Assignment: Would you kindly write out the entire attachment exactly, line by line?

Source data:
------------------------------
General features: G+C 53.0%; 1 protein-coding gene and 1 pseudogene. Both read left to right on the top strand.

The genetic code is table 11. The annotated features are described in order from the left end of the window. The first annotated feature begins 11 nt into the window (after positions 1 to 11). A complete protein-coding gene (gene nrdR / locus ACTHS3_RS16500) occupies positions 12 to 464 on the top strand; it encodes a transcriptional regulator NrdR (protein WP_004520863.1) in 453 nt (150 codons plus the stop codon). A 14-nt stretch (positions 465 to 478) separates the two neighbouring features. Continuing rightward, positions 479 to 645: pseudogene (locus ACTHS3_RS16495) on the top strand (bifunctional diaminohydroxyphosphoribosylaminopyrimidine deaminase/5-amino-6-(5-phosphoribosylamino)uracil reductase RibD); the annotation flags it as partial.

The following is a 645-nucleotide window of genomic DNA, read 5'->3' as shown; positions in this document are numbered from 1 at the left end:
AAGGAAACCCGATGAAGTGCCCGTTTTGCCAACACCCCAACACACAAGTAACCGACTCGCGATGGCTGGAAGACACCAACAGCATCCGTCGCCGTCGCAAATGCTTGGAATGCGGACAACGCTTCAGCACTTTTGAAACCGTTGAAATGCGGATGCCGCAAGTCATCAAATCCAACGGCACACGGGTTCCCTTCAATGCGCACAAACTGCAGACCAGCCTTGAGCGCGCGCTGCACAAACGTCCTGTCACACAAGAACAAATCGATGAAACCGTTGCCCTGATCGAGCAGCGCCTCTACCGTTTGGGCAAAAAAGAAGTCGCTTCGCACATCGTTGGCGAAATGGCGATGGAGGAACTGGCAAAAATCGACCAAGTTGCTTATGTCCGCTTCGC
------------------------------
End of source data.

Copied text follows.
General features: G+C 53.0%; 1 protein-coding gene and 1 pseudogene. Both read left to right on the top strand.

The genetic code is table 11. The annotated features are described in order from the left end of the window. The first annotated feature begins 11 nt into the window (after positions 1 to 11). A complete protein-coding gene (gene nrdR / locus ACTHS3_RS16500) occupies positions 12 to 464 on the top strand; it encodes a transcriptional regulator NrdR (protein WP_004520863.1) in 453 nt (150 codons plus the stop codon). A 14-nt stretch (positions 465 to 478) separates the two neighbouring features. Continuing rightward, positions 479 to 645: pseudogene (locus ACTHS3_RS16495) on the top strand (bifunctional diaminohydroxyphosphoribosylaminopyrimidine deaminase/5-amino-6-(5-phosphoribosylamino)uracil reductase RibD); the annotation flags it as partial.

The following is a 645-nucleotide window of genomic DNA, read 5'->3' as shown; positions in this document are numbered from 1 at the left end:
AAGGAAACCCGATGAAGTGCCCGTTTTGCCAACACCCCAACACACAAGTAACCGACTCGCGATGGCTGGAAGACACCAACAGCATCCGTCGCCGTCGCAAATGCTTGGAATGCGGACAACGCTTCAGCACTTTTGAAACCGTTGAAATGCGGATGCCGCAAGTCATCAAATCCAACGGCACACGGGTTCCCTTCAATGCGCACAAACTGCAGACCAGCCTTGAGCGCGCGCTGCACAAACGTCCTGTCACACAAGAACAAATCGATGAAACCGTTGCCCTGATCGAGCAGCGCCTCTACCGTTTGGGCAAAAAAGAAGTCGCTTCGCACATCGTTGGCGAAATGGCGATGGAGGAACTGGCAAAAATCGACCAAGTTGCTTATGTCCGCTTCGC